Over a year after the FBI's much-publicized struggle to access an encrypted iPhone, the debate around whether private technology companies should build in "backdoor" access for government authorities continues. Many companies that offer electronic communication services say absolute, unbreakable encryption is a necessary consumer cybersecurity protection. But for law enforcement officials, it is an excessive barrier to lawful investigations.
Despite all the attention the debate has received, it is nowhere near resolution in the United States, where many of the world's largest and most influential technology companies reside. And some believe that the slow pace to address this challenge in the United States may be intentional.
At the Aspen Security Forum in late July 2017, the acting assistant attorney general of the National Security Division, Dana Boente, hinted that the United States may wait to see how this debate evolves with nations across the Atlantic before offering its own solution.
"The terrorism challenges in Europe are really kind of tough, and they may lead the way and carry some of our water on this," Boente said.
For some in the encryption debate, Boente's comments were overly optimistic. But for others, they were telling, underscoring the expectation that many European nations will take a hardline position on encryption policy, and thereby make it easier for other countries like the United States to do the same.
Kendall Burman, cybersecurity and data privacy counsel at Mayer Brown, explained at the forum that as many technology companies sell their devices or applications in multiple countries, a shift in encryption policy from an economically powerful region will inevitably create a worldwide market standard for such products.
"If one country in Europe or if the EU makes certain moves in encryption, you have the reality that it's going to force companies to comply with that law," she said.
Burman described this as a "business reality," noting that it is not cost-effective for companies to make different versions of their products with different encryption features, such as built-in backdoors, to sell in different jurisdictions around the world.
But while a distinct possibility, Michael Vatis, partner at Steptoe & Johnson LLP, believes that such a market-driven encryption change is a far-off scenario given the trouble European nations are having agreeing on encryption policy in the first place.
"I would say [that Europe is] struggling with this encryption problem as much as the U.S. government is struggling with it," he said at the forum. "While some countries have proposed certain things to try to ensure lawful access by law enforcement agencies to encrypted commutations, I don't think anybody in Europe has come up with a solution to the problem yet."
Indeed, there have been sharp differences between European countries in this area. The national governments of the U.K ., Germany and France have expressed a desire to break absolute encryption with the use of backdoors.
But the European Parliament's Committee on Civil Liberties, Justice and Home Affairs has taken the opposite position, recently releasing a proposal that would bar EU member states from actions "that would result in the weakening of the security and encryption" of electronic communication providers.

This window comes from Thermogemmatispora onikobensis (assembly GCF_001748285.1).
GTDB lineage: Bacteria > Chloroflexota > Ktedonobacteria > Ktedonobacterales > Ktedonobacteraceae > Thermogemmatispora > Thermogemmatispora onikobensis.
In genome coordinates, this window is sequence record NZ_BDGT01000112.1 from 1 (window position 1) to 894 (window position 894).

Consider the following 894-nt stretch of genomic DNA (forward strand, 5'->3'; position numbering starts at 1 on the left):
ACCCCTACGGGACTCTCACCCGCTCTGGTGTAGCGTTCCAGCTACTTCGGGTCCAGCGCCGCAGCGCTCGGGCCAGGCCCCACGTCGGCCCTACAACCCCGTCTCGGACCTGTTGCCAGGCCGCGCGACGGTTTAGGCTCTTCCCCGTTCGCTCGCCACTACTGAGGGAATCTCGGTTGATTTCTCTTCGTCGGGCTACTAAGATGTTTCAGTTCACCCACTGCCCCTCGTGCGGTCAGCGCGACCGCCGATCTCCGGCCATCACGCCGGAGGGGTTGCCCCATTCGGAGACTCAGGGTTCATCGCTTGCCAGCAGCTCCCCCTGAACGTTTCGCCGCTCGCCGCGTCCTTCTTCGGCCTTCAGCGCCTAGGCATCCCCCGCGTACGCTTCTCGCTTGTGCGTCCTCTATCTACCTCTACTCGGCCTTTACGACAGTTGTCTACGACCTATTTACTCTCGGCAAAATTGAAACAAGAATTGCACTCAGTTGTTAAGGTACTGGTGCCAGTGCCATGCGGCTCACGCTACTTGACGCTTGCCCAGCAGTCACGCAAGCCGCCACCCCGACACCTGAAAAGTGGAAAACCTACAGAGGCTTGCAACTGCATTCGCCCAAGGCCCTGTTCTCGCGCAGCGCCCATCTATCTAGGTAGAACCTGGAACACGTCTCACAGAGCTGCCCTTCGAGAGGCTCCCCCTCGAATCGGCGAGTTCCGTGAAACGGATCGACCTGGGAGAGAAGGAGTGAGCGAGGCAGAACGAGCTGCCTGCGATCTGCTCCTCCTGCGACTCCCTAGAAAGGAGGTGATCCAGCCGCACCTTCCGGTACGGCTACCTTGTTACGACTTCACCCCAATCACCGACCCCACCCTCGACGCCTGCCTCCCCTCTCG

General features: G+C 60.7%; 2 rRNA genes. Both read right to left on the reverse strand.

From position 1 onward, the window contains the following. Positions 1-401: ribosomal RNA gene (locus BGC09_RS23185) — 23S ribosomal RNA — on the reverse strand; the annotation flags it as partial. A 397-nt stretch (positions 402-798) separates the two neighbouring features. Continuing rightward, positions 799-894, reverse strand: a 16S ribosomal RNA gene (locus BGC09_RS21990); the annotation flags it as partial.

Such disagreements in encryption policy, however, strike some as superficial. Jacob Ginsberg, senior director at email encryption and security firm Echoworx, noted at the forum that many Europe nations are already tipping the scales by passing legislation that favors security over privacy.
As an example, he pointed to the U.K.'s Investigatory Powers Act 2016 , which, among other things, requires "communication service providers" to retain internet users' information for one year for possible law enforcement review, and enables authorities to intercept and hack into suspected electronic devices. Germany also recently passed a law that enables law enforcement authorities to install software on users' devices to effectively access and spy on their encrypted communications.
Ginsberg said that these moves only further establish pro-surveillance laws and activities as acceptable in society. "I think what was happening in the U.K. and across some other countries in the EU is normalizing this kind of behavior and making it more and more an attractive prospect, and a doable kind of option for any other administrations around the world."
Daren Glenister, chief technology officer at mobile solution provider Synchronoss, however, noted that security measures like those enacted in Germany and the U.K. may have the opposite effect, essentially forcing tech companies to take an even harder pro-privacy stance.
"Allowing nation-states to hack devices will only force vendors to strengthen their security posture," he said. "This will become a death spiral as customers demand stricter security controls from vendors to protect their critical data from government oversight."
Glenister added the debate will likely not be solved by policymakers, but by technology companies themselves. "Ultimately, the security versus privacy debate will balance out, and the best solution will be a technology solution. I don't know what that solution is, but I do know advances in encryption and cryptography will win over legal measures alone."
Reprinted with permission from the August 7, 2017 edition of Legaltech News © 2017 ALM Properties, Inc. All rights reserved. Further duplication without permission is prohibited.